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At-risk kids look up to mentors like Kenard Jackson

He shows them art is worthwhile, college is achievable

Friday Jul 18, 2014


Kenard Jackson grew up with his own set of challenges, much like the kids who receive guidance from Clear Path Adolescent Treatment and Family Services Center in Gary.

Jackson, now a 43-year-old Gary resident majoring in Fine Arts at Indiana University Northwest, said that as a child, he created art as an escape for the circumstances of his life. He learned to take solace in putting pencil to paper as a way of venting his frustrations, of showcasing his talent, of staying away from the bad influences of his childhood.

He also remembers the positive impact of young men who came to his own school to provide mentorship. They helped him learn that his fondness for art was worthwhile. In fact, he goes so far as to say that this discovery kept him out of street gangs.

“They gave me self-worth,” Jackson said of his mentors. “Once people started recognizing me as someone who draws or paints, it lifted up my spirits. My confidence level grew tremendously.”

Now, as a member of the IU Northwest student group, Brother 2 Brother (B2B), which strives to provide young men of color with academic support, professional development, and positive role models, Jackson is now returning the favor to youth in his neighborhood.

Last summer, the Clear Path center approached fellow B2B member Johnny Lang about developing an art instruction module for the youngsters who are wards of the state and participating in Clear Path’s Day Reporting Program. The group decided to pursue this activity for the 2013-14 academic year. To support this community service, the group received a grant as part of a national black male engagement initiative sponsored by the John S. and James L. Knight Donor Advised Fund at Legacy Foundation.

Jackson connected with the Live Arts Studio in Gary, run by Desiree Simpson, Ed.D, an adjunct faculty member at IU Northwest and he and Lang co-crafted the six-week art program especially for the 25 to 40 children.

James Wallace, director of the Office of Diversity, Equity and Multicultural Affairs at IU Northwest, said the “top down” model of B2B is one that provides benefits on many levels.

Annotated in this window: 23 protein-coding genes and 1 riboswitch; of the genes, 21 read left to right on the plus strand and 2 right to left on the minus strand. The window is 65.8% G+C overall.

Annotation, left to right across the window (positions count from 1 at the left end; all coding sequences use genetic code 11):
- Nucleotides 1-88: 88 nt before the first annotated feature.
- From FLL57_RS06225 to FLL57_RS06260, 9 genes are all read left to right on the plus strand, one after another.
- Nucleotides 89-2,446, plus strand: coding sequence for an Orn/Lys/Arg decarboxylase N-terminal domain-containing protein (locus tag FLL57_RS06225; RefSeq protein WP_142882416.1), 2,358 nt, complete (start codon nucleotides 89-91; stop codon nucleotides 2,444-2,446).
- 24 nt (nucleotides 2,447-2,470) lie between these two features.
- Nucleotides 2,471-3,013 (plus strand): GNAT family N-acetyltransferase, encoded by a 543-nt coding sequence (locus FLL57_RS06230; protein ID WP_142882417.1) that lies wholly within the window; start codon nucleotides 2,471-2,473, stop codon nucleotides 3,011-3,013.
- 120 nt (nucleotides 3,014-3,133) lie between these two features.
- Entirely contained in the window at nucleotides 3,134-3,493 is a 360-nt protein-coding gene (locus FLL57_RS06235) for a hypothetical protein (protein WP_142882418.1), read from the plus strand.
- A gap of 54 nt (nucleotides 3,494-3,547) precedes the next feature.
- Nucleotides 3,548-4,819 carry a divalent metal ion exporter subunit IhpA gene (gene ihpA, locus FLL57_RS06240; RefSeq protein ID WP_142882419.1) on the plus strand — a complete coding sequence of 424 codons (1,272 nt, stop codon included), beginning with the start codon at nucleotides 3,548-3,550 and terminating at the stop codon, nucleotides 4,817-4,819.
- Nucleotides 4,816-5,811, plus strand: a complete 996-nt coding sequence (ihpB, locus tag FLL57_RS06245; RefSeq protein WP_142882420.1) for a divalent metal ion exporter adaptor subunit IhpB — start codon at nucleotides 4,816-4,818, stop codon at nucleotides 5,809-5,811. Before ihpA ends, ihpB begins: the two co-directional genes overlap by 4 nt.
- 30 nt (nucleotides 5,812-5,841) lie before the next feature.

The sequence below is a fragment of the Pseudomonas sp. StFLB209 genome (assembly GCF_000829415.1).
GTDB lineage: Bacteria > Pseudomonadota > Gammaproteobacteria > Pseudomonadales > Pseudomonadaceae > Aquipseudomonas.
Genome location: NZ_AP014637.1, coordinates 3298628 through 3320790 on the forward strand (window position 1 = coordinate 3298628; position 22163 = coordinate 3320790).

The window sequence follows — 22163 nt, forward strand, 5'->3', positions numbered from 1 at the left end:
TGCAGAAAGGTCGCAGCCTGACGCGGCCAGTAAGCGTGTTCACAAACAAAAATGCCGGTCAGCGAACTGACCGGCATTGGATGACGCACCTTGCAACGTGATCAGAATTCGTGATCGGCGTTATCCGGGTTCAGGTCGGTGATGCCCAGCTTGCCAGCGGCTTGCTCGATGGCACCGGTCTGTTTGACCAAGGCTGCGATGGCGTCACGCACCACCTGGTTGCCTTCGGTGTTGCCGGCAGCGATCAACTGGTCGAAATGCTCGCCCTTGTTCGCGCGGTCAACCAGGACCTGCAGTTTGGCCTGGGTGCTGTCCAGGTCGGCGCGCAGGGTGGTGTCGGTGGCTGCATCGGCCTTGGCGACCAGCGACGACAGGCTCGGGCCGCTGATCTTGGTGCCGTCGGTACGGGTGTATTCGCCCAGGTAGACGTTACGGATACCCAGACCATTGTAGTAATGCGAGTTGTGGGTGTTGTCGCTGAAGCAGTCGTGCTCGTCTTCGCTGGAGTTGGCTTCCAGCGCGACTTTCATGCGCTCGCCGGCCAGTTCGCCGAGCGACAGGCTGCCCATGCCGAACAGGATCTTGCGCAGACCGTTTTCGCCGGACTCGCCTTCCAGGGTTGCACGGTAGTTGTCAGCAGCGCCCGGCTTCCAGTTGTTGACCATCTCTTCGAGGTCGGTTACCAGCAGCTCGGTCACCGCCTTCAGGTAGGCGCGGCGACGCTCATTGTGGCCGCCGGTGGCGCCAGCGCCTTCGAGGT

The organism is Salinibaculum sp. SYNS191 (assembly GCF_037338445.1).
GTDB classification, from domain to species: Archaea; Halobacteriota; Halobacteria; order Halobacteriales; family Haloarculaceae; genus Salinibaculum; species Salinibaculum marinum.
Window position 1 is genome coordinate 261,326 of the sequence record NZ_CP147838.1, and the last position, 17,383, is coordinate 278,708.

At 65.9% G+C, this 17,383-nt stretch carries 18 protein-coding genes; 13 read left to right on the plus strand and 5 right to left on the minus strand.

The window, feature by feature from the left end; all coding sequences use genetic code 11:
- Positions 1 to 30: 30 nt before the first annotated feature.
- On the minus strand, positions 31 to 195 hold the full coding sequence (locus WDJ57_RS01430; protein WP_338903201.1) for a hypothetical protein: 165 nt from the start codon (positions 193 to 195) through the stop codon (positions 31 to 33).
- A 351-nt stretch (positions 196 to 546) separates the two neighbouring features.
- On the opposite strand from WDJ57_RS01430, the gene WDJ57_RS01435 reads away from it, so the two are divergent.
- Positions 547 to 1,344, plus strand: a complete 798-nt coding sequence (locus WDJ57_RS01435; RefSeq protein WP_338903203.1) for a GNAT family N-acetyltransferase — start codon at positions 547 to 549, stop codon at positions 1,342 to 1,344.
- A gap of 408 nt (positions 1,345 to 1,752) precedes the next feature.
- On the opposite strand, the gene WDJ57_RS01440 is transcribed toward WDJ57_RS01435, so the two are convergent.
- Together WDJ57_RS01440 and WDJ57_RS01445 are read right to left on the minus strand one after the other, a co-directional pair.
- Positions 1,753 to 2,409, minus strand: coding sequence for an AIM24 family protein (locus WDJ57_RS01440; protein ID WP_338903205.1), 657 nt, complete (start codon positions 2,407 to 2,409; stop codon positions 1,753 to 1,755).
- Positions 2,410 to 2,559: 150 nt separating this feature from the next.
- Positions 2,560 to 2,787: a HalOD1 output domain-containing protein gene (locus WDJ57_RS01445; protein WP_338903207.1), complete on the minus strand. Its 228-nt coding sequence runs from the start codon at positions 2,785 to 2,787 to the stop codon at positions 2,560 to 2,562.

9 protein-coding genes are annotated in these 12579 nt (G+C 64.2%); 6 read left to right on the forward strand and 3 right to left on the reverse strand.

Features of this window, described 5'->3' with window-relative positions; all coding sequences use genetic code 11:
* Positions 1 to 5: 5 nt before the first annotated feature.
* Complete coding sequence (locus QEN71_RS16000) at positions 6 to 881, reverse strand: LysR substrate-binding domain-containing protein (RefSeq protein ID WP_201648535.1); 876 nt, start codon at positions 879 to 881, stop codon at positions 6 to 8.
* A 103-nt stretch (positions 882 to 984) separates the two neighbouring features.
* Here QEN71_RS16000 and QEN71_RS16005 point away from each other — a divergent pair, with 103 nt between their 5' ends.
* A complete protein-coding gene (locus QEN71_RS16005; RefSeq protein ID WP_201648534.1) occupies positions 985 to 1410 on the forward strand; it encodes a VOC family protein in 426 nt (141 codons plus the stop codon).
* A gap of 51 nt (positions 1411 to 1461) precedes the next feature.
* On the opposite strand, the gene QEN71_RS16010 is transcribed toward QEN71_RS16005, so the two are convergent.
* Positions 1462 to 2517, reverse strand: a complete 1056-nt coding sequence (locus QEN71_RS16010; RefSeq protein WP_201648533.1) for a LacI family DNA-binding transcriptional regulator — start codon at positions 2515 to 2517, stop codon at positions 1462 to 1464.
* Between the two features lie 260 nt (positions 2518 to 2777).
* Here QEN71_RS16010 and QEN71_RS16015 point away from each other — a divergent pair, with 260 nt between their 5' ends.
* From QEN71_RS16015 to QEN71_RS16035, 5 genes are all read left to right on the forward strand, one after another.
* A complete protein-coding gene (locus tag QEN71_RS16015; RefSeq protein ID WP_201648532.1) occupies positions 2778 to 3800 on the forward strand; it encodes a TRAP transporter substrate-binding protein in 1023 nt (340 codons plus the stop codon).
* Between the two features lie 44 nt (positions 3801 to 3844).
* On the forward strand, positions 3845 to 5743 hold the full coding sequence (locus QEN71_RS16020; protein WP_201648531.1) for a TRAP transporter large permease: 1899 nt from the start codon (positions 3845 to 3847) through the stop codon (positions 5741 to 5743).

“B2B is all about mentoring to the next generation and strengthening the pipeline of education within the region and providing some positive examples for other young folks in the community,” Wallace said. “We are able to do all of those things through projects like this.”

As the youth worked on their mosaic designs on a recent Monday, Jackson spotted one young man sitting by himself. He engaged the youngster in conversation, and invited him to draw something in his personal sketchbook. Before long, the pair were fast friends, and Jackson was telling the boy about his own struggles as a child.

“There are a lot of kids out there that wish they had someone to talk to freely and not get judged by them,” Jackson said. “I told them I am not here to judge them. I am here to help you find your inner artist. This is a place where you can escape when you get angry or stressed out. You can always find a pencil and piece of paper and put all your anger, fears and stress on that paper. You’ll be amazed at the images you can generate.”

Simpson said the children were enthralled with Jackson’s portfolio.

“Kenard has an enormous connection with the youth,” Simpson said. “He has an ability to explain things in a way that has meaning and impact. . . Kenard explained what art did for him and how it kept him from getting into trouble because he maintained an interest in something.”

Todd McCain, executive director of Clear Path Adolescent Treatment and Family Services Center, said he is thrilled to have the B2B mentors participating in the program. He said that exposing the children to positive role models like Jackson have tremendous impact in a city where statistically, not many youth will go to college. McCain said the presence of the B2B mentors serves to remind the children that they, too, can go to college and achieve great things.

“The children see the young men who overcame the obstacles of their neighborhood,” McCain said.

It seems Jackson has quite a knack for helping others find their inner artist and use it in positive ways. He’s done so with kids and adults alike. As a veteran who served in Afghanistan in 2004, Jackson used art as well as music and poetry to cope and to help other soldiers do the same.

The experience at the Live Arts Studio has helped Jackson shape his own education at IU Northwest and even helped him gain a clearer vision of his own career path.

Jackson hopes to combine his love for art with his desire to continue helping kids. Once he gets his bachelor’s degree in fine arts, expected in 2015, he hopes to pursue the teaching avenue.

“I am seriously thinking about changing my career and going into teaching,” Jackson said.

Wallace pointed out that this is exactly what B2B aims to accomplish, providing experiences that enrich the lives of both the mentor and the mentee, while also boosting the community as a whole.

“With the program at Live Arts Studio, our students are getting the experience of sharing what they’ve learned from our arts program at IU Northwest while also directly influencing the lives of these kids by sharing the knowledge they’ve gained," he said. "By the same token, the children are getting some exposure to real college students and get an idea of what it is like to be in a collegiate atmosphere. This is a great example of the amount of good that can come from bringing a few resources together.”

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